Sanditon might have been Austen’s greatest novel had she lived to finish it. Its subject matter astonishes: here is Austen observing the birth pangs of the culture of commerce, as her country-bred heroine, a foolish baronet, a family of hypochondriacs, and a mysterious West Indian heiress collide against the background hum of real-estate development at a seaside resort.

The Watsons, begun in 1804 but never completed, tells the story of a young woman who was raised by a rich aunt and who finds herself shipped back to the comparative poverty and social clumsiness of her own family.

The novella Lady Susan is a miniature masterpiece, featuring Austen’s only villainous protagonist. Lady Susan’s subtle, single-minded, and ruthless pursuit of power makes the reader regret that Austen never again wrote a novel with a scheming widow for its heroine.

 

Becoming Jane Movie Trailer

Jane Austen Note Cards (Cards)

Jane Austen Note Cards
Jane Austen Note Cards

Revive the lost art of letter-writing with a few well-worded sentiments by Jane Austen. Her refreshing take on love, life, and friendship is matched with period illustration on these beautifully designed cards.

16 cards, 4 designs, with 17 envelopes, 4 3/8 x 5 7/8 inches

 

Jane Austen Journal

Jane Austen Journal
Jane Austen Journal

Aspiring writers will find encouragement in the free-thinking attitude of Jane Austen. Her refreshing outlook abounds in a journal peppered with humorous pairings of illustrations and quotes from her novels.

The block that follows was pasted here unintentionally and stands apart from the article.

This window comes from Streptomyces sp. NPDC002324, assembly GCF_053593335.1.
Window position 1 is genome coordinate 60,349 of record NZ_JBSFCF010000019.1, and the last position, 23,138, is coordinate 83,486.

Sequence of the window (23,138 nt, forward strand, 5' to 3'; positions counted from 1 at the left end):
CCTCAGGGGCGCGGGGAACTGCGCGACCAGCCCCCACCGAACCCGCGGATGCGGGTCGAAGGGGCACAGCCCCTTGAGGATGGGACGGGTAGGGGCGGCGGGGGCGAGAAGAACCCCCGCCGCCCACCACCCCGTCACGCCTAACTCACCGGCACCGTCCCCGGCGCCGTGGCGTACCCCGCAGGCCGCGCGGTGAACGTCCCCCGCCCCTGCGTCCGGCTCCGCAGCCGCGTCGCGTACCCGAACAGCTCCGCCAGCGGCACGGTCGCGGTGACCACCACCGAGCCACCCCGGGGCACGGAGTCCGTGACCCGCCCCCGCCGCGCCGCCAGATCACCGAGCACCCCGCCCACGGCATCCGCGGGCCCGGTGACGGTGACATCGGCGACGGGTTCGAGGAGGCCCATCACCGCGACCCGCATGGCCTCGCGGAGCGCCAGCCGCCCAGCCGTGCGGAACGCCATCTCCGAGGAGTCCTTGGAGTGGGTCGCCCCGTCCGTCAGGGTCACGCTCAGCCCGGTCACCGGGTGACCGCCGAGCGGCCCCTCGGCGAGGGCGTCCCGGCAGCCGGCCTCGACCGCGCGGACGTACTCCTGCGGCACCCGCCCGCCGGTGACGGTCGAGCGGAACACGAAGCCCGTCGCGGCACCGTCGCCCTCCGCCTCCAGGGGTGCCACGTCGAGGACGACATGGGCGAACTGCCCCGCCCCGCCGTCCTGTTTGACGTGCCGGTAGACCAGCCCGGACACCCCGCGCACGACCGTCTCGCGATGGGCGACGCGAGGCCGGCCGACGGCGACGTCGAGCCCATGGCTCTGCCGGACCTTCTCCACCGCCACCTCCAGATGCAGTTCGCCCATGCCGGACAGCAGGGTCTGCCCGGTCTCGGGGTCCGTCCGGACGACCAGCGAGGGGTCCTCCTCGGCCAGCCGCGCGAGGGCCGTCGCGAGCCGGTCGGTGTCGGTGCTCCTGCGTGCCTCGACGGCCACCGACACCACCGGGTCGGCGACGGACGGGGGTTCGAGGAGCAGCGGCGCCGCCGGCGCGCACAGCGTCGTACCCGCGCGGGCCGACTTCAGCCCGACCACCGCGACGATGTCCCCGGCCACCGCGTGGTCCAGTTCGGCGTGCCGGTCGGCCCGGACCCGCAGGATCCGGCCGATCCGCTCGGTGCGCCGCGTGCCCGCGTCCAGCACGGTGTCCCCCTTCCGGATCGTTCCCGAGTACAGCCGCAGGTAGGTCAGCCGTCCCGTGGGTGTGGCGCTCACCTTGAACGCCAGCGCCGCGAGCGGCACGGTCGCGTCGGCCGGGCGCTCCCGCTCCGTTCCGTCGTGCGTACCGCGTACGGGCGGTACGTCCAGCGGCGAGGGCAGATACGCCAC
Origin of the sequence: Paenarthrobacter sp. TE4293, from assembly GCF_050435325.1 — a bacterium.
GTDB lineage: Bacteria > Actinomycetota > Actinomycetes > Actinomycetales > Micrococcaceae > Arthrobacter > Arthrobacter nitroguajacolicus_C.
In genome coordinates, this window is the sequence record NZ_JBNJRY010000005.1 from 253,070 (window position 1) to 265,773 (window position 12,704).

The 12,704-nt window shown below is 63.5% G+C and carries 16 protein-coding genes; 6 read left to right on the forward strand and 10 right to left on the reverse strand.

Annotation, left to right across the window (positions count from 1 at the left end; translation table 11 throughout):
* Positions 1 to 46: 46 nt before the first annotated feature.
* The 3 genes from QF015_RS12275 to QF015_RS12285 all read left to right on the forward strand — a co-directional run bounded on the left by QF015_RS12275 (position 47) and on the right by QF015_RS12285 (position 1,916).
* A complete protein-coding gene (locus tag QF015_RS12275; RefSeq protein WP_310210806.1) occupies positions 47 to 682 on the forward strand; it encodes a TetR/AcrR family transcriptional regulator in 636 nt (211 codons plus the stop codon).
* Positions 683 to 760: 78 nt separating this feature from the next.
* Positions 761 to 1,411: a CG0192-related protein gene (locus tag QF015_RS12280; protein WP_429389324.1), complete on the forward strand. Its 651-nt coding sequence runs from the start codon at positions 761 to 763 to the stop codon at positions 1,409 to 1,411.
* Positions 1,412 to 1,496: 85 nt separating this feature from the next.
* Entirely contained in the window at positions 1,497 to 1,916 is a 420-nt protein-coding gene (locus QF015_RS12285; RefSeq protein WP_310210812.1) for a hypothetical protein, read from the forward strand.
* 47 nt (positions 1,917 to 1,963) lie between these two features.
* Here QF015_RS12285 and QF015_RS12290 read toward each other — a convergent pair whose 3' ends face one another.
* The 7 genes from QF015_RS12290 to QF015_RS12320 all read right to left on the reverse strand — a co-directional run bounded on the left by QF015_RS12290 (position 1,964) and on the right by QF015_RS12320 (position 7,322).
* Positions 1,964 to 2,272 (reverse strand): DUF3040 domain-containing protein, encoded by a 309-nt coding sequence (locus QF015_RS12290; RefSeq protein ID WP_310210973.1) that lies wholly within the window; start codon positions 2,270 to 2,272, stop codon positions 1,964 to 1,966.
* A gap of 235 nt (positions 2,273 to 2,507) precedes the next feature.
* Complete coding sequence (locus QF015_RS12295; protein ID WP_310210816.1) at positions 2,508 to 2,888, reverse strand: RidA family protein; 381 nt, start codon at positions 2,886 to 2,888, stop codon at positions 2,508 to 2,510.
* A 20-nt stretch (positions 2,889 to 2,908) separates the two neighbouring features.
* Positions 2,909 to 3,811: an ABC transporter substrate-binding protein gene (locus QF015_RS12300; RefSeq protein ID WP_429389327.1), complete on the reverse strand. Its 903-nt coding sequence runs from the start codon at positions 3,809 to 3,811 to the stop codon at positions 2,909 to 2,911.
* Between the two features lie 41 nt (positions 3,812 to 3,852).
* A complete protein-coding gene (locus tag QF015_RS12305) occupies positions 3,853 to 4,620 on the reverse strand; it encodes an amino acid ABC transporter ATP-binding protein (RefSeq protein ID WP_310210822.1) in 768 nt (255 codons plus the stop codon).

160 pages (blank, lined), 5x7 in., elastic closure

 

Jane Austen Action Figure

Jane Austen Action Figure
Jane Austen Action Figure

Jane Austen, one of the greatest English novelists in history.

5.25 inch action figure doll comes with book, removable quill pen, and portable desk.

Pose her on your bookshelf next to your Jane Austen book collection

Or keep her on your desk for writing inspiration!

 

Jane Austen: Her Life (Hardcover)

Jane Austen: Her Life
Jane Austen: Her Life

With access to newly discovered Austen family manuscripts, Honan creates in rich detail contexts for Jane Austen's life: familial, political, historical. Yet the person at the center is curiously absent. Austen's letters are used to convey facts about her daily life without sympathetic probing. What underlines Honan's difficulty with realizing this woman's everyday identity is his suspicion of its significance. He stresses her connection to the activities of her male relatives, especially her naval brothers, as if that is what gives her, and her art, credence. But what makes a naval war importantly real, and those "three or four Families in a Country Village" a "near-vacuum"? A misleading approach to a brilliant woman who lived and wrote about the experience of most women throughout history: domestic life. Suzanne Juhasz, Univ. of Colorado, Boulder

Copyright 1988 Reed Business Information, Inc.

 

Madame Alexander Pride & Prejudice, Limited Edition 350 pieces, 10", Famous Authors Collection

Madame Alexander Pride & Prejudice, Limited Edition 350 pieces, 10", Famous Authors Collection
Madame Alexander Pride & Prejudice, Limited Edition 350 pieces, 10", Famous Authors Collection

This lovely doll is based on Jane Austin's most famous novel, pride and prejudice